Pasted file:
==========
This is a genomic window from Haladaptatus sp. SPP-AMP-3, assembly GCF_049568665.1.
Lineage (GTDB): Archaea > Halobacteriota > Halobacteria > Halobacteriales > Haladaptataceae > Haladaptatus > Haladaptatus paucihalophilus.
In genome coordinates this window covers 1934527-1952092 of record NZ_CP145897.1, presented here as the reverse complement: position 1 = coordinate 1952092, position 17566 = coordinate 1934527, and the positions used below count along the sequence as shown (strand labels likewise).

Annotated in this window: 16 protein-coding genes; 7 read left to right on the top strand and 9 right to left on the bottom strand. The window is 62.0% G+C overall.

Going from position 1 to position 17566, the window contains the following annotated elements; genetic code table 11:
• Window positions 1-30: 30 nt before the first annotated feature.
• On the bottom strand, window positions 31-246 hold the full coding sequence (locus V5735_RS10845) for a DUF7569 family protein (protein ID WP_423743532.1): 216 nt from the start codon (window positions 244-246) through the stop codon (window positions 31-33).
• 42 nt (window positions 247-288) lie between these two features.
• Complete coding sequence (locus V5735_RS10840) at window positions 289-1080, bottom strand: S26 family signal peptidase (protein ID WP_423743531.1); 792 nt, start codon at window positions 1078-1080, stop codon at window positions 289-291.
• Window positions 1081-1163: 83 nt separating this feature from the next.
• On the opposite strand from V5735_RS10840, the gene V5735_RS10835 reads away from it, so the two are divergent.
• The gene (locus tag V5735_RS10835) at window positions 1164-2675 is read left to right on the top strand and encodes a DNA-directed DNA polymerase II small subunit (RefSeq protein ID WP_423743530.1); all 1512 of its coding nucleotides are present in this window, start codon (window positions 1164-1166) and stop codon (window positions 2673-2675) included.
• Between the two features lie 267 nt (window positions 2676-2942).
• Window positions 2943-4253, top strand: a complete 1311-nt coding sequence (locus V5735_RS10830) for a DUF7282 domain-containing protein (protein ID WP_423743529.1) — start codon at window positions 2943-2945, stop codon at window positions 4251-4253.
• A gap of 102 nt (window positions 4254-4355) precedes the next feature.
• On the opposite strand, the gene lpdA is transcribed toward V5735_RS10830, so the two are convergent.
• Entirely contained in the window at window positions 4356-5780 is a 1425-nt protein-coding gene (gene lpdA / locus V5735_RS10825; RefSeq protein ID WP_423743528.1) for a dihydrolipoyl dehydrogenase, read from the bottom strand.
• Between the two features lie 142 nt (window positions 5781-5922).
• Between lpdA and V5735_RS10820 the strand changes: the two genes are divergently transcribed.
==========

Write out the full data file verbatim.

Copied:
This is a genomic window from Haladaptatus sp. SPP-AMP-3, assembly GCF_049568665.1.
Lineage (GTDB): Archaea > Halobacteriota > Halobacteria > Halobacteriales > Haladaptataceae > Haladaptatus > Haladaptatus paucihalophilus.
In genome coordinates this window covers 1934527-1952092 of record NZ_CP145897.1, presented here as the reverse complement: position 1 = coordinate 1952092, position 17566 = coordinate 1934527, and the positions used below count along the sequence as shown (strand labels likewise).

Annotated in this window: 16 protein-coding genes; 7 read left to right on the top strand and 9 right to left on the bottom strand. The window is 62.0% G+C overall.

Going from position 1 to position 17566, the window contains the following annotated elements; genetic code table 11:
• Window positions 1-30: 30 nt before the first annotated feature.
• On the bottom strand, window positions 31-246 hold the full coding sequence (locus V5735_RS10845) for a DUF7569 family protein (protein ID WP_423743532.1): 216 nt from the start codon (window positions 244-246) through the stop codon (window positions 31-33).
• 42 nt (window positions 247-288) lie between these two features.
• Complete coding sequence (locus V5735_RS10840) at window positions 289-1080, bottom strand: S26 family signal peptidase (protein ID WP_423743531.1); 792 nt, start codon at window positions 1078-1080, stop codon at window positions 289-291.
• Window positions 1081-1163: 83 nt separating this feature from the next.
• On the opposite strand from V5735_RS10840, the gene V5735_RS10835 reads away from it, so the two are divergent.
• The gene (locus tag V5735_RS10835) at window positions 1164-2675 is read left to right on the top strand and encodes a DNA-directed DNA polymerase II small subunit (RefSeq protein ID WP_423743530.1); all 1512 of its coding nucleotides are present in this window, start codon (window positions 1164-1166) and stop codon (window positions 2673-2675) included.
• Between the two features lie 267 nt (window positions 2676-2942).
• Window positions 2943-4253, top strand: a complete 1311-nt coding sequence (locus V5735_RS10830) for a DUF7282 domain-containing protein (protein ID WP_423743529.1) — start codon at window positions 2943-2945, stop codon at window positions 4251-4253.
• A gap of 102 nt (window positions 4254-4355) precedes the next feature.
• On the opposite strand, the gene lpdA is transcribed toward V5735_RS10830, so the two are convergent.
• Entirely contained in the window at window positions 4356-5780 is a 1425-nt protein-coding gene (gene lpdA / locus V5735_RS10825; RefSeq protein ID WP_423743528.1) for a dihydrolipoyl dehydrogenase, read from the bottom strand.
• Between the two features lie 142 nt (window positions 5781-5922).
• Between lpdA and V5735_RS10820 the strand changes: the two genes are divergently transcribed.